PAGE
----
Matt and I met almost by chance. He didn’t have to move to Cincinnati. I didn’t have to introduce myself at the company Red’s game. Considering we had never met during the previous four months of working for the same company, it’s unusual that the very next morning, we (almost literally) ran into each other walking into work. (He swears he didn’t plan it. I know I didn’t — I am far from punctual.)

But my Dad died of cancer almost certainly by choice. Or, rather, a series of choices.

I have spent many of the last 353 days talking to our daughters about making smart decisions. It seems that’s the only ability we have: to make informed, smart decisions about the things we can control. And then leave the rest to chance.

If you knew my Dad and you have a few moments, my birthday wish is for you to share a happy memory you have of him. And my wish for you, is that you live your life understanding your decisions impact those who love you most.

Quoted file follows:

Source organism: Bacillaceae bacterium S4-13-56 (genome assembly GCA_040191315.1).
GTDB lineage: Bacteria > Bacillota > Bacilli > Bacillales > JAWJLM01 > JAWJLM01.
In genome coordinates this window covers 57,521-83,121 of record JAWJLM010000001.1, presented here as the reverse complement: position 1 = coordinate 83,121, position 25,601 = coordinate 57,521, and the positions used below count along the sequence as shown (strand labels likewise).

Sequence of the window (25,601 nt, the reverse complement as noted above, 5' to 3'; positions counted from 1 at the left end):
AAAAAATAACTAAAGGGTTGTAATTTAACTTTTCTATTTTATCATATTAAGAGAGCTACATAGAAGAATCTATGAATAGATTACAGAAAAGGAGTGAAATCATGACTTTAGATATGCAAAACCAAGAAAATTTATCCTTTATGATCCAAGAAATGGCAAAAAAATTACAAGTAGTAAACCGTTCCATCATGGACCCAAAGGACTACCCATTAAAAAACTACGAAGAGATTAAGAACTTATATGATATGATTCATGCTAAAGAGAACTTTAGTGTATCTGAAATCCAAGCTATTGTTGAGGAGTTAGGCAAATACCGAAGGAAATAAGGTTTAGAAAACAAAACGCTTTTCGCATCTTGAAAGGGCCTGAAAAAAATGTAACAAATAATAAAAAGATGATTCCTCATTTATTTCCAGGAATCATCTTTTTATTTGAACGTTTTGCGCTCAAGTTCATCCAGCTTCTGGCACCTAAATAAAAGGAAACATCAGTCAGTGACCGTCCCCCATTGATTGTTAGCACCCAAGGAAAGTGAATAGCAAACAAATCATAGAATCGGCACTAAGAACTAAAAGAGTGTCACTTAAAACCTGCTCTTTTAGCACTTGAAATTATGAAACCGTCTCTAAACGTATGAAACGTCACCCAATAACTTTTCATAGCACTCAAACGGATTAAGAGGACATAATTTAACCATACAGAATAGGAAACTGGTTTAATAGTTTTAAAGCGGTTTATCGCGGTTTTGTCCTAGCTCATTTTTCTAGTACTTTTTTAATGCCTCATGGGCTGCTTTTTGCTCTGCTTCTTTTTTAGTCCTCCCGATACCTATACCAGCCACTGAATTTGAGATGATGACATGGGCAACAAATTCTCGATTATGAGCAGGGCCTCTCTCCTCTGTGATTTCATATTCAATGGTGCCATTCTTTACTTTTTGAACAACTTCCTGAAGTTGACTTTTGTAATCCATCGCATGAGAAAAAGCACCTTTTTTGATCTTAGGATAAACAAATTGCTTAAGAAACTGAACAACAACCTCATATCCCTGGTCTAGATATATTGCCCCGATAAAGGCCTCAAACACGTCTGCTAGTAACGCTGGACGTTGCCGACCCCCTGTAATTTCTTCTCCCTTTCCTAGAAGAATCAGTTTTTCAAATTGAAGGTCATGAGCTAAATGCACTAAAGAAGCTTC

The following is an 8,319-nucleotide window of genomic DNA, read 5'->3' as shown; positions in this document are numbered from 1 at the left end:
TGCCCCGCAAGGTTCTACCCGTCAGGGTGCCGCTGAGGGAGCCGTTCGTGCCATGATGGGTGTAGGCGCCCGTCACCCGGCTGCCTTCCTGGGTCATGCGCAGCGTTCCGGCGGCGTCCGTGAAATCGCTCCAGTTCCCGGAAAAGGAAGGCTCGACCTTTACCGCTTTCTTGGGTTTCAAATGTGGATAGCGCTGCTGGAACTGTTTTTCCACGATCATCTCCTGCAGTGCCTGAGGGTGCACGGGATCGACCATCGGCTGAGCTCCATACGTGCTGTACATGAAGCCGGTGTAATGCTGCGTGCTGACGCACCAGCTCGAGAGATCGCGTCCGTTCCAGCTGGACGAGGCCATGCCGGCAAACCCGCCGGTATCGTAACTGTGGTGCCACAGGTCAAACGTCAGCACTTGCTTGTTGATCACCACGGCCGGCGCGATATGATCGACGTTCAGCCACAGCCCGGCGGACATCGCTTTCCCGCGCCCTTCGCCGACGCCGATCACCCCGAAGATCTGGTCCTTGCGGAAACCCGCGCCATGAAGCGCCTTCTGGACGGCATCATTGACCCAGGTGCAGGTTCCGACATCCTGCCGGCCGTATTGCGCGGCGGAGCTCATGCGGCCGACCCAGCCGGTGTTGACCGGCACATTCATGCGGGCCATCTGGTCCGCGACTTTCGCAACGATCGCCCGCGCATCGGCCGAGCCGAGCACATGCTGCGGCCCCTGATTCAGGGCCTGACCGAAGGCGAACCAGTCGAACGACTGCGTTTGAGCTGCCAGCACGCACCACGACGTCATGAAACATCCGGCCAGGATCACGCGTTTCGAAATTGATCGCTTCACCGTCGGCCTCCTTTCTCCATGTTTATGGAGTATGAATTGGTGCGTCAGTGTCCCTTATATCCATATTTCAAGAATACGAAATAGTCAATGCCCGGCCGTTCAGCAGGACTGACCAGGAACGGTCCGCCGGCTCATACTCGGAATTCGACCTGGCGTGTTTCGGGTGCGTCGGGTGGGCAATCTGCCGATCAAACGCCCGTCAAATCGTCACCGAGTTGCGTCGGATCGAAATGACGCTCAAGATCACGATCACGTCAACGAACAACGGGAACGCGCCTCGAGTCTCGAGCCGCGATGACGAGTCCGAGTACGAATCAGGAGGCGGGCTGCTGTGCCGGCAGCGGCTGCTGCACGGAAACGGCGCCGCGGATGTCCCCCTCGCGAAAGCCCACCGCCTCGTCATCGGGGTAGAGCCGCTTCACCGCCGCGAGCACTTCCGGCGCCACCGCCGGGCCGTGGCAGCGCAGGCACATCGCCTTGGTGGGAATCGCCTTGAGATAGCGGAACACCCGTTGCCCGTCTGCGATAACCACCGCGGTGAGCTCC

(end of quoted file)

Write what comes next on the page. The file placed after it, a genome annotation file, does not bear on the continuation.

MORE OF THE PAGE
I’ll start. In my parents’ room hangs a cross-stitch, that says something like this:

Any man can be a father; It takes someone special to be a Daddy.

I never doubted that my sisters and I were some of the lucky ones. And I don’t doubt it for my children, either.

I love you, Daddy. Happy Becoming-a-Daddy-Day.

And Mom — none of this is to discredit you or the amazing job you have done. Thank you for everything, from morning sickness, to C-section and beyond. Happy Becoming-a-Mommy-Day, too. I love you.

“Daddy and his girls” — though the subjects differed as time went on.

Daddy’s Girls: We were pretty darned cute, if I do say so, myself.


Review of Bringing Up Bebe (or, What I Could Do Differently)

In the spirit of a friend’s blog, for this post I will depart from my normal rambling to share my thoughts on a book I was most anxious to read.